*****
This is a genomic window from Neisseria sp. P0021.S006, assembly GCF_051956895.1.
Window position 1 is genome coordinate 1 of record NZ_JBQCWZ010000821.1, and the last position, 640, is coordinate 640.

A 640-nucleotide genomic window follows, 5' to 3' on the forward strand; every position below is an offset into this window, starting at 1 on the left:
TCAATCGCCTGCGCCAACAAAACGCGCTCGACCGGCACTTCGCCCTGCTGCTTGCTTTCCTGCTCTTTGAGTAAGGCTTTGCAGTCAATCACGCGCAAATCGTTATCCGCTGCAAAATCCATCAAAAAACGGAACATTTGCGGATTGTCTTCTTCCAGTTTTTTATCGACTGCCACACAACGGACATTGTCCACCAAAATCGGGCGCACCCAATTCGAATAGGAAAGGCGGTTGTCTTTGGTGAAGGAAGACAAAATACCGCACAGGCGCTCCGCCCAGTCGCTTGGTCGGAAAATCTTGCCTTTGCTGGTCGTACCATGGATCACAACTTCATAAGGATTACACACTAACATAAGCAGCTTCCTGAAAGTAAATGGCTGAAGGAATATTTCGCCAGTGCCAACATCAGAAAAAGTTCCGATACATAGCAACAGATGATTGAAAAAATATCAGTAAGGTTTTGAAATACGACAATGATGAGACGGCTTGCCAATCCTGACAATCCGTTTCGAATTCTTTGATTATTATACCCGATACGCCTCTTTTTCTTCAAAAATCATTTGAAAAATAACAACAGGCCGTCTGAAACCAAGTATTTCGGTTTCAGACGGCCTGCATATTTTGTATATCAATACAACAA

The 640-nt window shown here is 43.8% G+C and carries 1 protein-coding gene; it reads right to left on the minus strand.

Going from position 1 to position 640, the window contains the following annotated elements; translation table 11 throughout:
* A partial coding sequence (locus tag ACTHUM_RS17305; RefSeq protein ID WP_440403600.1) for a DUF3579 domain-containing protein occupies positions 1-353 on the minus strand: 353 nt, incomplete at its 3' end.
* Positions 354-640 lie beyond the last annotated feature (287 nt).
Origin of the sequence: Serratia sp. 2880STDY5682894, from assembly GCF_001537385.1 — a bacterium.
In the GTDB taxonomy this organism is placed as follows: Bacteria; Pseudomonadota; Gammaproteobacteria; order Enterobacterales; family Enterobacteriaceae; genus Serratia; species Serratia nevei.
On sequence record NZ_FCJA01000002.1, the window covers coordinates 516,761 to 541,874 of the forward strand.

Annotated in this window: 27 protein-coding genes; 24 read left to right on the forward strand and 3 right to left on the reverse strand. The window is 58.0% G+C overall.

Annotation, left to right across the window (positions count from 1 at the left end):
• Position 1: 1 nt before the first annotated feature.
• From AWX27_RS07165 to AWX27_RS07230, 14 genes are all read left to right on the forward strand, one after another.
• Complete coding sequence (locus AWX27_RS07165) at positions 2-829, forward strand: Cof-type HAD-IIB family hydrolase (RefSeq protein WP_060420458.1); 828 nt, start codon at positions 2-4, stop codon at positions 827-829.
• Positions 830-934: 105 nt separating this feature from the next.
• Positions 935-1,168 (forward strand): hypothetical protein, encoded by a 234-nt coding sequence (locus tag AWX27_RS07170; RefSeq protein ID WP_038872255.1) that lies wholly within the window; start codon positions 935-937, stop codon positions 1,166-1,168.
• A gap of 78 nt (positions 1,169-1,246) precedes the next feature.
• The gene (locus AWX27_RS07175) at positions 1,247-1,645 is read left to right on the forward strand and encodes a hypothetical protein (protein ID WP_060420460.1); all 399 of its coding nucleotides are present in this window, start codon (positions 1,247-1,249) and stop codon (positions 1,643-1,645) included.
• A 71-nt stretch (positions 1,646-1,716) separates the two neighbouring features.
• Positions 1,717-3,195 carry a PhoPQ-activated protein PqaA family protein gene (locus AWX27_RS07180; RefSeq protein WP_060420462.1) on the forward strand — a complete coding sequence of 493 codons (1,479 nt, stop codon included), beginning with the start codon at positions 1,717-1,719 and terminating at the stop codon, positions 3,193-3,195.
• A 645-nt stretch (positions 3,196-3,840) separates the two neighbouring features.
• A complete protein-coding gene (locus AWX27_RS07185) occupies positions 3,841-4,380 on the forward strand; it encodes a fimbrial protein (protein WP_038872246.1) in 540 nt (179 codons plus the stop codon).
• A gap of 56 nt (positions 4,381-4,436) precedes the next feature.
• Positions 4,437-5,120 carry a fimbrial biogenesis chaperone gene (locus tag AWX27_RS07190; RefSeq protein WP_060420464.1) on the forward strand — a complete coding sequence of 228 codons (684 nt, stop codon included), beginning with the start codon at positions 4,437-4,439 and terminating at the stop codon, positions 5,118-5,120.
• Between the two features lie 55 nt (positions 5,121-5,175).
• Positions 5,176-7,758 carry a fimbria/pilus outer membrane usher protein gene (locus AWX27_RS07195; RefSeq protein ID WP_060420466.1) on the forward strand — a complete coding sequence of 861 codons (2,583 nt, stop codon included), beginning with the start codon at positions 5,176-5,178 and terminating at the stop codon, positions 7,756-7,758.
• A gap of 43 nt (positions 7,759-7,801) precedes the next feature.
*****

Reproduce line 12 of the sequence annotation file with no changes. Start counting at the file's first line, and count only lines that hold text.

Annotated in this window: 27 protein-coding genes; 24 read left to right on the forward strand and 3 right to left on the reverse strand. The window is 58.0% G+C overall.